3.2.3 Expected Startup Latency
It might be pessimistic to consider the maximum latency as the latency that a request experiences before being serviced. This section quantifies the characteristics of latency and develops a probabilistic approach to determine the expected startup latency of a request.
In traditional file servers, a multi-disk platform cannot be modelled as a multi-server queuing system because not all servers are identical: upon the arrival of a request, it should be assigned to the disk that contains the required data (and not an arbitrarily chosen disk). However, due to a random distribution of the first blocks of objects across disks and a round-robin access pattern, a request can be assigned to a time slot of any group in our approach. Assuming d=l, we can conceptualize our striping system as a queuing system with m (m = dN) identical servers where a server corresponds to a time slot (and not a disk). Hence, we can compute the probability, p(k), that there are k busy servers in the system at a given point in time by applying a queuing model. For example, with a Poisson arrival pattern and an exponential service time, the probability of k busy servers in an m server loss system is :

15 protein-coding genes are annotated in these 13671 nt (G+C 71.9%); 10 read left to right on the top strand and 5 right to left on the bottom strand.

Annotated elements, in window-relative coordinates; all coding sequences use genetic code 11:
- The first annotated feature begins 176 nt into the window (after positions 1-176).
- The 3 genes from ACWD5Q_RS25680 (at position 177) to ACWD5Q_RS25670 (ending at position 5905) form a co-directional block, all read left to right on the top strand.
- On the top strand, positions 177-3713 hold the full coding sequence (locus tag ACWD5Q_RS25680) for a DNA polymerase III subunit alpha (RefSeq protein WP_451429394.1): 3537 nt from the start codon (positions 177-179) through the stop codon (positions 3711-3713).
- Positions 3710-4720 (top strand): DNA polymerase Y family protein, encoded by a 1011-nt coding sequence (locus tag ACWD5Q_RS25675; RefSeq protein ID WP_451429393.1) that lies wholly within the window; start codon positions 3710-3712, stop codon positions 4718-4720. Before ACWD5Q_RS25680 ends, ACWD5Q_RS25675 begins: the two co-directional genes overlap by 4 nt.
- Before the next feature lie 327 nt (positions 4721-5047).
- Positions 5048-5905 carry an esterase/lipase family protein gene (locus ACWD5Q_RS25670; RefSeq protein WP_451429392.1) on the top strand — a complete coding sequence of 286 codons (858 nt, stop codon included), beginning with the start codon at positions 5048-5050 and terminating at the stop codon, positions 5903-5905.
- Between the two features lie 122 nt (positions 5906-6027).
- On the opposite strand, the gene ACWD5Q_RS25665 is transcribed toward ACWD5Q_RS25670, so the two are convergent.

where λ and μ are the arrival rate of requests and the service rate of the server (1/average service time) respectively. Note that Eq. 3.6 could be different for a different queueing model and our approach is independent to it.